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Found 8 results
  1. Content Article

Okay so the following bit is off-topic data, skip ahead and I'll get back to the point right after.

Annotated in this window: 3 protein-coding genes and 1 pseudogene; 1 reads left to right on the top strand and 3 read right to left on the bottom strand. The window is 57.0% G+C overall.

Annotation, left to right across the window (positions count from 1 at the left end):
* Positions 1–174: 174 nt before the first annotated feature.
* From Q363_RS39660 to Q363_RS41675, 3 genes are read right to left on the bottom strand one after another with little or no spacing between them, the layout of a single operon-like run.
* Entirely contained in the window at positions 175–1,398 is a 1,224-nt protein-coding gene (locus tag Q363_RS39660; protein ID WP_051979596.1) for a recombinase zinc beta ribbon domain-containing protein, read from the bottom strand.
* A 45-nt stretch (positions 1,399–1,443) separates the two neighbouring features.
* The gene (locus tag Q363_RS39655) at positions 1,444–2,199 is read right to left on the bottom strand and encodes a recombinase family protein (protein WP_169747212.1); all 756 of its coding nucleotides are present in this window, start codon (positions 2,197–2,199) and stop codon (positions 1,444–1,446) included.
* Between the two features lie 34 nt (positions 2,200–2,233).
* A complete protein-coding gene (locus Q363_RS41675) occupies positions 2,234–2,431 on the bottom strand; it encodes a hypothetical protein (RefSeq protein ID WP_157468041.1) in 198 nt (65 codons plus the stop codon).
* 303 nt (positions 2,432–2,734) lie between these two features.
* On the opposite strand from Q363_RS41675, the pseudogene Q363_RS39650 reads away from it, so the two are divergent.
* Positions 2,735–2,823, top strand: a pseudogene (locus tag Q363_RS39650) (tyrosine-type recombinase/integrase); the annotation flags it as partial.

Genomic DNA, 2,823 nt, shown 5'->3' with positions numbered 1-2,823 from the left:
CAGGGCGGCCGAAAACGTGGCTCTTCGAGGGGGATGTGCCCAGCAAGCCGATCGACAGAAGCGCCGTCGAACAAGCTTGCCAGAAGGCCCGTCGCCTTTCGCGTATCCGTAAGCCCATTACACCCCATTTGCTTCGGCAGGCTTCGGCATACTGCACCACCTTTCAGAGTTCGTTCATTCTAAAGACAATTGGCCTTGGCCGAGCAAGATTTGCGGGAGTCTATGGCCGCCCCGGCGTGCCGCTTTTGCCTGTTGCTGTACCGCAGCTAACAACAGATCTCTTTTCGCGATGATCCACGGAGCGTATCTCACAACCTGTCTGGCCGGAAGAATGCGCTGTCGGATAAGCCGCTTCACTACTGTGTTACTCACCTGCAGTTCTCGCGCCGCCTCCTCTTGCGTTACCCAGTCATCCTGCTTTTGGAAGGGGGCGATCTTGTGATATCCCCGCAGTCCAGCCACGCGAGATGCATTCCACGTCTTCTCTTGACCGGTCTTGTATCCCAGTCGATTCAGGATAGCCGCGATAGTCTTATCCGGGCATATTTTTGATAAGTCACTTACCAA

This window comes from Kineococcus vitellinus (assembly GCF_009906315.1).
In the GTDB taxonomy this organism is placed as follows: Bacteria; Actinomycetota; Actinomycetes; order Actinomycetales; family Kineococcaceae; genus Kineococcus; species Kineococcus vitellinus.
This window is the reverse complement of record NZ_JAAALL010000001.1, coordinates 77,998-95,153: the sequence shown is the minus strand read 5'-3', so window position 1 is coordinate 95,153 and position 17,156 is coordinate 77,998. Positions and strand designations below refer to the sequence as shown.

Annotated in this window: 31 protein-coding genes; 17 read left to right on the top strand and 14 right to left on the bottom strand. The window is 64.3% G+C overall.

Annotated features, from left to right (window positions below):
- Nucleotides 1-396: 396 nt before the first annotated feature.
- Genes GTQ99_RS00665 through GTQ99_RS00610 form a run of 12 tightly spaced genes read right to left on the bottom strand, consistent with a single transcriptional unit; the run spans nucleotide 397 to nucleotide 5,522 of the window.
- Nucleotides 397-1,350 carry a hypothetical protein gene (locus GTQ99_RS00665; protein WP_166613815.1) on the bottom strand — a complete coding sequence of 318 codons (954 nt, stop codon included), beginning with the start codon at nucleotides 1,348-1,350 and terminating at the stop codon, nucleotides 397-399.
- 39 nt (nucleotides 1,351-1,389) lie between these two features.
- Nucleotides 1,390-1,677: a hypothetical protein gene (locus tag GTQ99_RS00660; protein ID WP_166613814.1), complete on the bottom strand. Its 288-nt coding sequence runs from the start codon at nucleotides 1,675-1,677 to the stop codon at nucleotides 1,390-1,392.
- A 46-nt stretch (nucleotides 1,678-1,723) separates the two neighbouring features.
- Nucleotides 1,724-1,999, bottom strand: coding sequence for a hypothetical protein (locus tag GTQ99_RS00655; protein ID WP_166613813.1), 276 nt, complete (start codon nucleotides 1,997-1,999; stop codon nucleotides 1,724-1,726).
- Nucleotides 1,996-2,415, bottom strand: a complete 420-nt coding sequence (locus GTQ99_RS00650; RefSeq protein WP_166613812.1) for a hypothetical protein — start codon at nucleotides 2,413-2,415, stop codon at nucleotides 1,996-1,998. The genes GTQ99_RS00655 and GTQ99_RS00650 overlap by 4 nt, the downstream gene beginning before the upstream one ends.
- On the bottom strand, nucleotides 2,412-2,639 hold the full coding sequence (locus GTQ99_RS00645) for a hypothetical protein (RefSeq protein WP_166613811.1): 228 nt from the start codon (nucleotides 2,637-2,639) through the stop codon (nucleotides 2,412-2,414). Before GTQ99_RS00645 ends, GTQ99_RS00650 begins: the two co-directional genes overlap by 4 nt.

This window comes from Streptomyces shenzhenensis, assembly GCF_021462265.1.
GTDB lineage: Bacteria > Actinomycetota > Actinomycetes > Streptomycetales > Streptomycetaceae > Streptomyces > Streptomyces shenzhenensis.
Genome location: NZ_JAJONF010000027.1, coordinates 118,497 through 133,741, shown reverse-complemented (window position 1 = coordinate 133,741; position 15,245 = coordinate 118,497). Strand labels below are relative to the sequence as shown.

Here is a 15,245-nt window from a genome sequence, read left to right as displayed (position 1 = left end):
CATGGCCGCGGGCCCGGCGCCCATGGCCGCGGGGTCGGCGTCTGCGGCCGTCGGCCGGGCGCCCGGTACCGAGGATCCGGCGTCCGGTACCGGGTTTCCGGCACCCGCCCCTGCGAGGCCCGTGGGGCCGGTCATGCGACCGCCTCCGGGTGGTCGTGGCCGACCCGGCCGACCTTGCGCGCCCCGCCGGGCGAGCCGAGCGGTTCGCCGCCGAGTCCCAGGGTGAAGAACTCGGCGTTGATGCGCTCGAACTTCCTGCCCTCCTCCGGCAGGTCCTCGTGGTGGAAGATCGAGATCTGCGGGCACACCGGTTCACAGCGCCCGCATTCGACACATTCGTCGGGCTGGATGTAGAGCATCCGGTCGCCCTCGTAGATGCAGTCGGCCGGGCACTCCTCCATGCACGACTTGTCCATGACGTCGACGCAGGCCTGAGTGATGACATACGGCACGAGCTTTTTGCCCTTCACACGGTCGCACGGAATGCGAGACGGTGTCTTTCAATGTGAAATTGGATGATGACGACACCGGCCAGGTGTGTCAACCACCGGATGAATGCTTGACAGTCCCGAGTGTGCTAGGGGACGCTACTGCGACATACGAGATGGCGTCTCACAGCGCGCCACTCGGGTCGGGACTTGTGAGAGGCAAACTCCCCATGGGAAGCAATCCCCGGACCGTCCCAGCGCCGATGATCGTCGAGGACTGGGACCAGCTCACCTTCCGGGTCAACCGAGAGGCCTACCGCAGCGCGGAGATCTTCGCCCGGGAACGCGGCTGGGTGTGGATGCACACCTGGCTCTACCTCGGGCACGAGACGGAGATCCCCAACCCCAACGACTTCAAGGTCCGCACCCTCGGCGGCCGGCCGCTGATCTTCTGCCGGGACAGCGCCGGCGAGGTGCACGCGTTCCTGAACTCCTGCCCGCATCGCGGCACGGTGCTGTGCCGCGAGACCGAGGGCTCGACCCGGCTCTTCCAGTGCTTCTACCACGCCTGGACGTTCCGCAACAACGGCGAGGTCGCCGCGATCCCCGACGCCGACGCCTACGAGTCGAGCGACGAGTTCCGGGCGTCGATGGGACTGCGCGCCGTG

In our recent blog Analysing the Cumberlege Review; Who should join the dots for patient safety? we identified a number of key patient safety issues which were reflected in the Review’s findings. One theme running throughout the Review was a failure to engage patients in their care, most noticeably around the issue of informed consent. What is informed consent? The NHS definition of informed consent is that “the person must be given all of the information about what the treatment involves, including the benefits and risks, whether there are reasonable alternative treatments, and what will happen if treatment does not go ahead”.[1] The landmark UK Supreme Court judgement Montgomery v Lanarkshire Health Board case in 2015 reaffirmed this principle in law, setting out the legal duty of doctors to disclose information to patients regarding risks.[2] Review findings Patients being unable to make decisions on the basis of informed consent was a recurring theme in the review, manifesting itself in several ways: Patients’ consent not being sought - the Review heard from patients where consent was not given for the procedure carried out, particularly in cases for implanting pelvic mesh. The authors of the Review state that they were “appalled by the numbers of women who have come forward to say they never knew they had had mesh inserted, or where they gave consent for ‘tape’ insertion they did not know they were being implanted with polypropylene mesh”.[3] Patients lacking information – this was a consistent issue concerning patients regarding the three interventions considered by the Review: hormone pregnancy tests, sodium valproate and pelvic mesh implants. One specific example of this is the case of pregnant women taking sodium valproate as an epilepsy treatment without knowing that doing so could harm their unborn child. Despite efforts to make patients aware of this, it remains an issue, with women who are taking sodium valproate as a epilepsy treatment “still becoming pregnant without any knowledge of the risks”, lacking the information to make the decision about whether to continue with this medication.[4] Patients not being involved in decision making – the Review also heard from patients who raised concerns about the failure of informed consent as a result of doctors choosing not to share relevant information with patients for their decision-making. They refer to cases where doctors did not discuss the risks with women taking sodium valproate prior to pregnancies and “gave advice based on their own assumptions, without involving patients in the decision-making process”.[5] Concerns around the absence of informed consent go beyond the procedures focused on in the Review. On the hub, we have featured community discussions and patient accounts of these issues in relation to hysteroscopy procedures, while earlier in the year the Paterson Inquiry highlighted concerns about this, recommending that a short period should be introduced into surgical procedures to allow for patients to provide their consent.[6] How can we ensure informed consent is gained? The Cumberlege Review notes that, since the Montgomery ruling in 2015, there has been a significant increase in patient safety leaflets sharing information on risks of specific treatments, but that the sheer variety of these and differing consent forms can be “bewildering and a major source of confusion”.[7] The Review is supportive of an approach where information is conveyed in a clear and direct way, and where patient decision aids are used in complex conversations to support the consent process.[8] At Patient Safety Learning, we believe it is important that patients are not simply treated as passive participants in the process of their care. Informed consent is vital to respecting the rights of the patient, maintaining trust in the patient-clinician relationship and ensuring safe care. We have identified three calls for action which we believe are needed to tackle the failure of informed consent: All patient information should be co-produced with patients to ensure that it meets patient needs for decision-making. Repositories of information and good practice are put in place so that organisations don’t have to re-invent the wheel but instead can learn from experience. Patient information for medication and medical devices should be reviewed and signed off by the NHS to ensure that it is not solely the responsibility of manufacturers. What are your thoughts on this issue? Have you had an experience where you feel that you have not given informed consent before receiving medical care? Are you a healthcare professional who can share resources for good practice? Let us know in the comments below to ensure our calls for action are informed by your experience and insights. References NHS England, Consent to treatment, Last Accessed 16 July 2020. https://www.nhs.uk/conditions/consent-to-treatment/ UK Supreme Court, Montgomery v Lanarkshire Health Board, 2015. https://www.supremecourt.uk/cases/docs/uksc-2013-0136-judgment.pdf; Lee, Albert. “'Bolam' to 'Montgomery' is result of evolutionary change of medical practice towards 'patient-centred care'.” Postgraduate medical journal vol. 93,1095 (2017): 46-50. https://www.ncbi.nlm.nih.gov/pmc/articles/PMC5256237/#R3 The Independent Medicines and Medical Devices Safety Review, First Do No Harm, 8 July 2020. https://www.immdsreview.org.uk/downloads/IMMDSReview_Web.pdf Ibid. Ibid. Campaign Against Painful Hysteroscopy, Patients Stories Essay, September 2018. https://www.hysteroscopyaction.org.uk/wp-content/uploads/2018/10/sept-2018.pdf; The Right Reverend Graham Jones, Report of the Independent Inquiry into the Issues raised by Paterson, 2020. https://assets.publishing.service.gov.uk/government/uploads/system/uploads/attachment_data/file/863211/issues -raised-by-paterson-independent-inquiry-report-web-accessible.pdf The Independent Medicines and Medical Devices Safety Review, First Do No Harm, 8 July 2020. https://www.immdsreview.org.uk/downloads/IMMDSReview_Web.pdf Ibid.